THE BBC is facing fresh questions over how much it knew about Jimmy Savile's child abuse after it emerged that Scotland Yard investigated an attack on a child at Television Centre in the 1980s.
Almost 300 alleged victims have now contacted Operation Yewtree, the investigation into historic allegations of child abuse, which was set up in response to Savile's exposure by an ITV documentary. More than 400 lines of inquiry are being pursued.
A retired Metropolitan Police officer has now come forward to say he dealt with an allegation of indecent assault by Savile when he was at the height of his fame with 'Jim'll Fix It'.
The attack was alleged to have happened in Savile's caravan at the BBC's headquarters. It was reported to police but there was "no evidence that would substantiate a prosecution", said the former officer, Peter Spindler.
He disclosed that a second alleged victim had also contacted Scotland Yard in 2003 to say Savile "touched her inappropriately" in the 1970s. However, she did not want to press charges and simply wanted the Met to know about it so police could use it as intelligence.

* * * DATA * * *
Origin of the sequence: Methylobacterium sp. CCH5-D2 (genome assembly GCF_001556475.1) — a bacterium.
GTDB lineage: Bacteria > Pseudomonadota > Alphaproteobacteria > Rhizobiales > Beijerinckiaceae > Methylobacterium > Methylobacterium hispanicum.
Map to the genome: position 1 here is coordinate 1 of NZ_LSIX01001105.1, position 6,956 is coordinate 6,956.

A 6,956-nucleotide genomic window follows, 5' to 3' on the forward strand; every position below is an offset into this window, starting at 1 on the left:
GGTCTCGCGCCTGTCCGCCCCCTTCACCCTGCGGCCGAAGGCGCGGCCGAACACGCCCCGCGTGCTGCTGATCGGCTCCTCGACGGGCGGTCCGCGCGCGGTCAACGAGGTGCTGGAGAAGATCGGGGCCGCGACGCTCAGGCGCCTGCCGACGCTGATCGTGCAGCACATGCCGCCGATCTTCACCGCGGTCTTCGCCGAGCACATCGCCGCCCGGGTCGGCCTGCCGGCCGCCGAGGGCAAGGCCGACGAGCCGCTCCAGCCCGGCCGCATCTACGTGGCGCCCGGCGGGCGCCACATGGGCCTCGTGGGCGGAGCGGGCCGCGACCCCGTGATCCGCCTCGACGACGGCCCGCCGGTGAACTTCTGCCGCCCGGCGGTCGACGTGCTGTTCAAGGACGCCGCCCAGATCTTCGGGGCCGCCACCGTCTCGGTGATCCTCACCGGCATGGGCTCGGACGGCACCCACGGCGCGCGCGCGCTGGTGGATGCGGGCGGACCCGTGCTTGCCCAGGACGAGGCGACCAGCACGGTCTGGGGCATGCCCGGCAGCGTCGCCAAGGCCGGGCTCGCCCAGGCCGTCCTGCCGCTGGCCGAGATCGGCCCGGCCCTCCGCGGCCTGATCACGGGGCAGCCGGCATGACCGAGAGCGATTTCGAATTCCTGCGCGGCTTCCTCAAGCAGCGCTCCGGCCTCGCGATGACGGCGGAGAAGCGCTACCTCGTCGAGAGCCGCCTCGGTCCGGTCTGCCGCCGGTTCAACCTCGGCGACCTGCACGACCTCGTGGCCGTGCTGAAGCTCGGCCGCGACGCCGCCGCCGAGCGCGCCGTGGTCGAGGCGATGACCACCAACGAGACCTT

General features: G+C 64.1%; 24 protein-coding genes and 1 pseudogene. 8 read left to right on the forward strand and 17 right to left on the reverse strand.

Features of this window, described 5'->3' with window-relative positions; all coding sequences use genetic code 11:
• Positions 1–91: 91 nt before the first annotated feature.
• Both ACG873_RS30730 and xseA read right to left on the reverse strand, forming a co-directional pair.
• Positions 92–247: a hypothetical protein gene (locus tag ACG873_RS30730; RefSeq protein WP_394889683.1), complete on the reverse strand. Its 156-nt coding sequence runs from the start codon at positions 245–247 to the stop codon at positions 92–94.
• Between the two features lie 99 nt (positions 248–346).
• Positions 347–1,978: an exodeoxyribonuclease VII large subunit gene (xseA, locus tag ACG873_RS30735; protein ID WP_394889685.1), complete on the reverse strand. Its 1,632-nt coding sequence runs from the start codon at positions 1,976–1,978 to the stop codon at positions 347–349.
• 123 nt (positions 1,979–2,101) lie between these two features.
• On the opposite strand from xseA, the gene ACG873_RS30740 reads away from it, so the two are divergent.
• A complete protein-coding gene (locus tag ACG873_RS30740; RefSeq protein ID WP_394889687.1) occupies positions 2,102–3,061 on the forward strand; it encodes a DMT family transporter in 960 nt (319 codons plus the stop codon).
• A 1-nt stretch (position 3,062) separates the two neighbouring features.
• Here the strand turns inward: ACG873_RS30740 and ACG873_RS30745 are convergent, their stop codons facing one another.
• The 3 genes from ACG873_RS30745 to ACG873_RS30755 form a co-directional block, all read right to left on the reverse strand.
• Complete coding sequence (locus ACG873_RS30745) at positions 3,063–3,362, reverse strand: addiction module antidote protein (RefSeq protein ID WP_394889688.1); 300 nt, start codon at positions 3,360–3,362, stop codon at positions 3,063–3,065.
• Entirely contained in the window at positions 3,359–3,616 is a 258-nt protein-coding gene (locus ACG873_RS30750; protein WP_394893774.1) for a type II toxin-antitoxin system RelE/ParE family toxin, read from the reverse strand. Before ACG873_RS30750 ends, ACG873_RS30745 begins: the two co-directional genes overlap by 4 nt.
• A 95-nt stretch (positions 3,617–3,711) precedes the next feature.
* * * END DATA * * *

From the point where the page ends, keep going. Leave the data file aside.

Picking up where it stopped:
Mr Spindler said he did not know if Savile had been interviewed over the allegation. The BBC said the matter was "being dealt with by the police".
Detectives have so far taken details from 130 victims, and identified 114 allegations of crime. All but two are women.
Most of the allegations involve Savile, but others involve people who are still alive and Mr Spindler said he expected arrests to follow.
He said some of the allegations involved abusers who were close to Savile. Others involved third parties acting alone, but so far he had seen no evidence of a paedophile ring at the BBC or elsewhere.
Meanwhile, a victim of Jimmy Savile has described being raped by one of his BBC colleagues at Broadcasting House in 1970.
'Penny', a former model, said she believed Savile and his associate -- who worked "very closely" with the presenter -- "must have had a plan between them" to assault children. She said her attacker was still alive and that she now hoped to see him brought to justice.
Savile had previously tried to molest her in his caravan outside Broadcasting House, but when Savile's colleague invited her to London for a second time to attend a film preview, she accepted because she thought that this time she would not be alone.
But after watching the film at a small cinema, she left with Savile's colleague, who suggested she might like to see "where things went on".
She was taken into Aeolian Hall, next door to Broadcasting House and then part of the BBC, and into an upstairs office.
'Penny' told 'ITV News': "When I realised what was going to happen, he said, 'shut up, don't make any noise.' He went straight into the rape."
She said the man was still alive and "I'd like him to be brought to justice", adding: "If he can do it to me, did others go before me?" (© Daily Telegraph, London)
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